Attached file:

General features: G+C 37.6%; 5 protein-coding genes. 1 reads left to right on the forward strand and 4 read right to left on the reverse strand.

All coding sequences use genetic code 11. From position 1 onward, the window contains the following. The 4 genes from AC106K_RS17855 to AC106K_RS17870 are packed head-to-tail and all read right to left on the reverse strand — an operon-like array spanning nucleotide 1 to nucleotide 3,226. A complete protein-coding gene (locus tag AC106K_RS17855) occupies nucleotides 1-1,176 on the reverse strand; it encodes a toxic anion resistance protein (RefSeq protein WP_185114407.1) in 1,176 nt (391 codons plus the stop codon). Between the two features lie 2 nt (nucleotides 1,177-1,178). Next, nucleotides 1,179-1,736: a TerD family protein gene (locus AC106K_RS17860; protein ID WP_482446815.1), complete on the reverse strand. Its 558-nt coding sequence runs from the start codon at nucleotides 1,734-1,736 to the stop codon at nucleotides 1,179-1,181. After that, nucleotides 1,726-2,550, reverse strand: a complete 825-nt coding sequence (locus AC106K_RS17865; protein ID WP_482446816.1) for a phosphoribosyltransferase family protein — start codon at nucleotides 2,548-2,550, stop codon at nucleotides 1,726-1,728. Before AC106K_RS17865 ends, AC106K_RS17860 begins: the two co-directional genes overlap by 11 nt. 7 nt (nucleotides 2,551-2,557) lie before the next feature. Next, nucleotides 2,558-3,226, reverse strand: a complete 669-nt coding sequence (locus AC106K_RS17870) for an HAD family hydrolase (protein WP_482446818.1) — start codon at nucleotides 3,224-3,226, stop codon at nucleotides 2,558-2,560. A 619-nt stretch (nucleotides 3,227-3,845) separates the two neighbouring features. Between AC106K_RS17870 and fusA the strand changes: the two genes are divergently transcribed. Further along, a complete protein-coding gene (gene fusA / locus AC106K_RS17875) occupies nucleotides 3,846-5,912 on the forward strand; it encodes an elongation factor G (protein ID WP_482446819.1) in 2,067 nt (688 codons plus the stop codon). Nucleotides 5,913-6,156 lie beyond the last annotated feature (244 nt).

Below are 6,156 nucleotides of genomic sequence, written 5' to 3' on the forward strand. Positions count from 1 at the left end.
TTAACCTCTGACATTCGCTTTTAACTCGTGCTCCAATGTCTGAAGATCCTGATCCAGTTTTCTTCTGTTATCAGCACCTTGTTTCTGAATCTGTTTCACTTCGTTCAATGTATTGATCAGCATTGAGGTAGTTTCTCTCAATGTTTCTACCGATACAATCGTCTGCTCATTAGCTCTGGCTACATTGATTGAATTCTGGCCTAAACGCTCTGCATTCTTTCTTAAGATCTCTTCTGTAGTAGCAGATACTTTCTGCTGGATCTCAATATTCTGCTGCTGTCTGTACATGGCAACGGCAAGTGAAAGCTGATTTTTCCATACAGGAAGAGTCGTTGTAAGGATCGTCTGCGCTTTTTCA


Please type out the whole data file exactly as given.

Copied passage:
General features: G+C 37.6%; 5 protein-coding genes. 1 reads left to right on the forward strand and 4 read right to left on the reverse strand.

All coding sequences use genetic code 11. From position 1 onward, the window contains the following. The 4 genes from AC106K_RS17855 to AC106K_RS17870 are packed head-to-tail and all read right to left on the reverse strand — an operon-like array spanning nucleotide 1 to nucleotide 3,226. A complete protein-coding gene (locus tag AC106K_RS17855) occupies nucleotides 1-1,176 on the reverse strand; it encodes a toxic anion resistance protein (RefSeq protein WP_185114407.1) in 1,176 nt (391 codons plus the stop codon). Between the two features lie 2 nt (nucleotides 1,177-1,178). Next, nucleotides 1,179-1,736: a TerD family protein gene (locus AC106K_RS17860; protein ID WP_482446815.1), complete on the reverse strand. Its 558-nt coding sequence runs from the start codon at nucleotides 1,734-1,736 to the stop codon at nucleotides 1,179-1,181. After that, nucleotides 1,726-2,550, reverse strand: a complete 825-nt coding sequence (locus AC106K_RS17865; protein ID WP_482446816.1) for a phosphoribosyltransferase family protein — start codon at nucleotides 2,548-2,550, stop codon at nucleotides 1,726-1,728. Before AC106K_RS17865 ends, AC106K_RS17860 begins: the two co-directional genes overlap by 11 nt. 7 nt (nucleotides 2,551-2,557) lie before the next feature. Next, nucleotides 2,558-3,226, reverse strand: a complete 669-nt coding sequence (locus AC106K_RS17870) for an HAD family hydrolase (protein WP_482446818.1) — start codon at nucleotides 3,224-3,226, stop codon at nucleotides 2,558-2,560. A 619-nt stretch (nucleotides 3,227-3,845) separates the two neighbouring features. Between AC106K_RS17870 and fusA the strand changes: the two genes are divergently transcribed. Further along, a complete protein-coding gene (gene fusA / locus AC106K_RS17875) occupies nucleotides 3,846-5,912 on the forward strand; it encodes an elongation factor G (protein ID WP_482446819.1) in 2,067 nt (688 codons plus the stop codon). Nucleotides 5,913-6,156 lie beyond the last annotated feature (244 nt).

Below are 6,156 nucleotides of genomic sequence, written 5' to 3' on the forward strand. Positions count from 1 at the left end.
TTAACCTCTGACATTCGCTTTTAACTCGTGCTCCAATGTCTGAAGATCCTGATCCAGTTTTCTTCTGTTATCAGCACCTTGTTTCTGAATCTGTTTCACTTCGTTCAATGTATTGATCAGCATTGAGGTAGTTTCTCTCAATGTTTCTACCGATACAATCGTCTGCTCATTAGCTCTGGCTACATTGATTGAATTCTGGCCTAAACGCTCTGCATTCTTTCTTAAGATCTCTTCTGTAGTAGCAGATACTTTCTGCTGGATCTCAATATTCTGCTGCTGTCTGTACATGGCAACGGCAAGTGAAAGCTGATTTTTCCATACAGGAAGAGTCGTTGTAAGGATCGTCTGCGCTTTTTCA